Short-term hypertension management in community is associated with long-term risk of stroke and total death in China
(A) Cumulative hazard curves for the primary composite endpoint for stroke. Time-to-event curves of stroke in control and intervention cohort. B. Cumulative hazard curves for the primary composite endpoint for total death. Time-to-event curves of total death in control and intervention cohort. CI = confidence interval, HR = hazard ratio.
© Copyright Policy - open-access
Related In: Results  -  Collection

License
Show All Figures
getmorefigures.php?uid=PMC5134777&req=5

Figure 2: (A) Cumulative hazard curves for the primary composite endpoint for stroke. Time-to-event curves of stroke in control and intervention cohort. B. Cumulative hazard curves for the primary composite endpoint for total death. Time-to-event curves of total death in control and intervention cohort. CI = confidence interval, HR = hazard ratio.
Mentions: Patients in the intervention group were less likely to experience a stroke during follow-up than those in the control group (HR = 0.40, 95% CI: 0.26–0.62, P < 0.01, Fig. 2A); as well as death (HR = 0.50, 95% CI: 0.35–0.72, P < 0.01, Fig. 2B).

View Article: PubMed Central - PubMed

ABSTRACT

Background:: It is not fully clear whether the effect of short-term management in community can reduce the long-term risk of stroke

Objectives:: To evaluate whether short-term hypertension management is associated with long-term incidence of stroke and total death in community health centers in China.

Design:: Community controlled trail.

Participants:: Six community health centers (4 active, 2 control) in China, patients with hypertension.

Control arm:: Patients were treated with normally therapy method.

Active arm:: Patients were treated oriented by the Guideline for hypertension management.

Randomization:: Two centers (Hebei and Zhejiang) from the Hypertension Control in Community (HCC) Project, which was conducted from 2005 to 2008, were randomly selected for this study. Four thousand hypertensive patients from these centers, who were under management for one year in the baseline, were followed up in 2013. The electronic health record system (2005&ndash;2008) was used to identify 2000 hypertensive patients, who were not included in HCC but lived in comparable community health center in the same province, as the control group. All baseline and follow-up data were collected using standardized questionnaires for stroke outcomes.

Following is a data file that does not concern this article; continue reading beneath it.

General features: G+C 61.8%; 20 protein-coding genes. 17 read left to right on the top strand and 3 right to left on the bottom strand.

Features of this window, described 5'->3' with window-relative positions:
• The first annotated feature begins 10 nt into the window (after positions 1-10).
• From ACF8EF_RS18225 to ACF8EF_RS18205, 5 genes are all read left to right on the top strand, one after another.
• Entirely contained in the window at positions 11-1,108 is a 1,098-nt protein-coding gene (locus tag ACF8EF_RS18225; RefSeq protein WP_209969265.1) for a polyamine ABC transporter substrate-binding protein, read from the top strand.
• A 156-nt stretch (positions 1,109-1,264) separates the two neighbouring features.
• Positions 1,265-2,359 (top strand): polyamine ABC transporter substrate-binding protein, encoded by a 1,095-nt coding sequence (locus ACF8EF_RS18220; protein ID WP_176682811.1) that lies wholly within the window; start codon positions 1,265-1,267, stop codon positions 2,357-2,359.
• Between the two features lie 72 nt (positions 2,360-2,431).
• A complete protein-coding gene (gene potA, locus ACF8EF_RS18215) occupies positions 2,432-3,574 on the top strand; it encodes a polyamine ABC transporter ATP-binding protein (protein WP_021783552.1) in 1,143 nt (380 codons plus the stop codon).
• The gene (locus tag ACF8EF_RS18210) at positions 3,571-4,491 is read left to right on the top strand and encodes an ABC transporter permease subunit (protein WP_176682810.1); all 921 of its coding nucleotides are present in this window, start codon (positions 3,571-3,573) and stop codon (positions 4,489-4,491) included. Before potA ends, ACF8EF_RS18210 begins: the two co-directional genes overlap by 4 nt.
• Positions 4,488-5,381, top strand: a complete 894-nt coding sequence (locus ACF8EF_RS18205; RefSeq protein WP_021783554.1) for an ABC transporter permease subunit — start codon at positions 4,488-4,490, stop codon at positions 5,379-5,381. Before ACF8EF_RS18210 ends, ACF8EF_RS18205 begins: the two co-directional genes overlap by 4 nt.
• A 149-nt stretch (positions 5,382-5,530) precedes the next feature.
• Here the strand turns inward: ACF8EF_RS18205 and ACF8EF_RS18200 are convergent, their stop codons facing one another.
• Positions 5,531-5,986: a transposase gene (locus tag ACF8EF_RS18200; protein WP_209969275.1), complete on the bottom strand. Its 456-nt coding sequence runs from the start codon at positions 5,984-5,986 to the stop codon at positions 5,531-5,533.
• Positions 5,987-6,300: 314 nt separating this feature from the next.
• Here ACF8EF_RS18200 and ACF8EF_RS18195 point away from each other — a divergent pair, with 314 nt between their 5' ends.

Main outcome measures:: Stroke.

Results:: Of the 6000 participants, 3787 (63.1%) were eligible for analysis. At the time of follow-up, the average BP was kept in the lower level than that in baseline, and the control rate was 59.3%. After propensity-score matching, 110 strokes (2.0% vs 4.6%) and 141 deaths (1.4% vs 3.8%) were noted in the matched intervention and control groups (1078 pairs), respectively. Patients in the intervention group were less likely to experience a stroke or die than those in the control group (hazard ratio [HR]&#8202;=&#8202;0.40, 95% confidence interval [CI]: 0.26&ndash;0.62, P&#8202;&lt;&#8202;0.01; HR&#8202;=&#8202;0.50, 95% CI: 0.35&ndash;0.72, P&#8202;&lt;&#8202;0.01). The sensitivity analysis showed similar results.

Conclusions:: Short-term management of hypertension had a positive effect on the long-term risk reduction of death and stroke in hypertensive patients.

No MeSH data available.


Related in: MedlinePlus